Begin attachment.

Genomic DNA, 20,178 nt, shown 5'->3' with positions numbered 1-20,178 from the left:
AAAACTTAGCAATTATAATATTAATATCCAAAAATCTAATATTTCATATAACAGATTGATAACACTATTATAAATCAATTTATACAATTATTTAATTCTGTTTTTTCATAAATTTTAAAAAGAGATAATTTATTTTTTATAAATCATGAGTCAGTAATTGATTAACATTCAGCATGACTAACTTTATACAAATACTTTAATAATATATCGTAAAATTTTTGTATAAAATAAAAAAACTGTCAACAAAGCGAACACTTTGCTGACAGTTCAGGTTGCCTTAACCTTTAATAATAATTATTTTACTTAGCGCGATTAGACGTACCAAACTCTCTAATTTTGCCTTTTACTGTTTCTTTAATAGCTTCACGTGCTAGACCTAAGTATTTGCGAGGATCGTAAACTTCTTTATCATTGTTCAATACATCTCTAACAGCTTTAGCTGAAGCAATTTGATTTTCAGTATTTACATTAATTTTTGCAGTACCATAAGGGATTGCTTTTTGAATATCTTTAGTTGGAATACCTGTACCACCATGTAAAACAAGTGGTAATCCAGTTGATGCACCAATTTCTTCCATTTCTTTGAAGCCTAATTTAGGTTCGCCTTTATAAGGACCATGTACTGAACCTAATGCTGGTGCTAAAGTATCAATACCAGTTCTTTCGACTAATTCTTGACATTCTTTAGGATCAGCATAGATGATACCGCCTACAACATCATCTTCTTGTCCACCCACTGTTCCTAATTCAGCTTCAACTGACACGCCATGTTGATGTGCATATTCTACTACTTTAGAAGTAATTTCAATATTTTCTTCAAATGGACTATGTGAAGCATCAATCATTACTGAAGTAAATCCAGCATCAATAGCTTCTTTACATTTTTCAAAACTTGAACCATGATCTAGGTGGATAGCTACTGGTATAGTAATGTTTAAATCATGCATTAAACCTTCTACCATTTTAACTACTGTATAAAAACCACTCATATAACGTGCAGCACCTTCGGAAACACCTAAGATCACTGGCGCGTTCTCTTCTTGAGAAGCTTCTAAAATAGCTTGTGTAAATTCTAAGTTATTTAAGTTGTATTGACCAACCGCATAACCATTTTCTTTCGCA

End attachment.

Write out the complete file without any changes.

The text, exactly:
Genomic DNA, 20,178 nt, shown 5'->3' with positions numbered 1-20,178 from the left:
AAAACTTAGCAATTATAATATTAATATCCAAAAATCTAATATTTCATATAACAGATTGATAACACTATTATAAATCAATTTATACAATTATTTAATTCTGTTTTTTCATAAATTTTAAAAAGAGATAATTTATTTTTTATAAATCATGAGTCAGTAATTGATTAACATTCAGCATGACTAACTTTATACAAATACTTTAATAATATATCGTAAAATTTTTGTATAAAATAAAAAAACTGTCAACAAAGCGAACACTTTGCTGACAGTTCAGGTTGCCTTAACCTTTAATAATAATTATTTTACTTAGCGCGATTAGACGTACCAAACTCTCTAATTTTGCCTTTTACTGTTTCTTTAATAGCTTCACGTGCTAGACCTAAGTATTTGCGAGGATCGTAAACTTCTTTATCATTGTTCAATACATCTCTAACAGCTTTAGCTGAAGCAATTTGATTTTCAGTATTTACATTAATTTTTGCAGTACCATAAGGGATTGCTTTTTGAATATCTTTAGTTGGAATACCTGTACCACCATGTAAAACAAGTGGTAATCCAGTTGATGCACCAATTTCTTCCATTTCTTTGAAGCCTAATTTAGGTTCGCCTTTATAAGGACCATGTACTGAACCTAATGCTGGTGCTAAAGTATCAATACCAGTTCTTTCGACTAATTCTTGACATTCTTTAGGATCAGCATAGATGATACCGCCTACAACATCATCTTCTTGTCCACCCACTGTTCCTAATTCAGCTTCAACTGACACGCCATGTTGATGTGCATATTCTACTACTTTAGAAGTAATTTCAATATTTTCTTCAAATGGACTATGTGAAGCATCAATCATTACTGAAGTAAATCCAGCATCAATAGCTTCTTTACATTTTTCAAAACTTGAACCATGATCTAGGTGGATAGCTACTGGTATAGTAATGTTTAAATCATGCATTAAACCTTCTACCATTTTAACTACTGTATAAAAACCACTCATATAACGTGCAGCACCTTCGGAAACACCTAAGATCACTGGCGCGTTCTCTTCTTGAGAAGCTTCTAAAATAGCTTGTGTAAATTCTAAGTTATTTAAGTTGTATTGACCAACCGCATAACCATTTTCTTTCGCA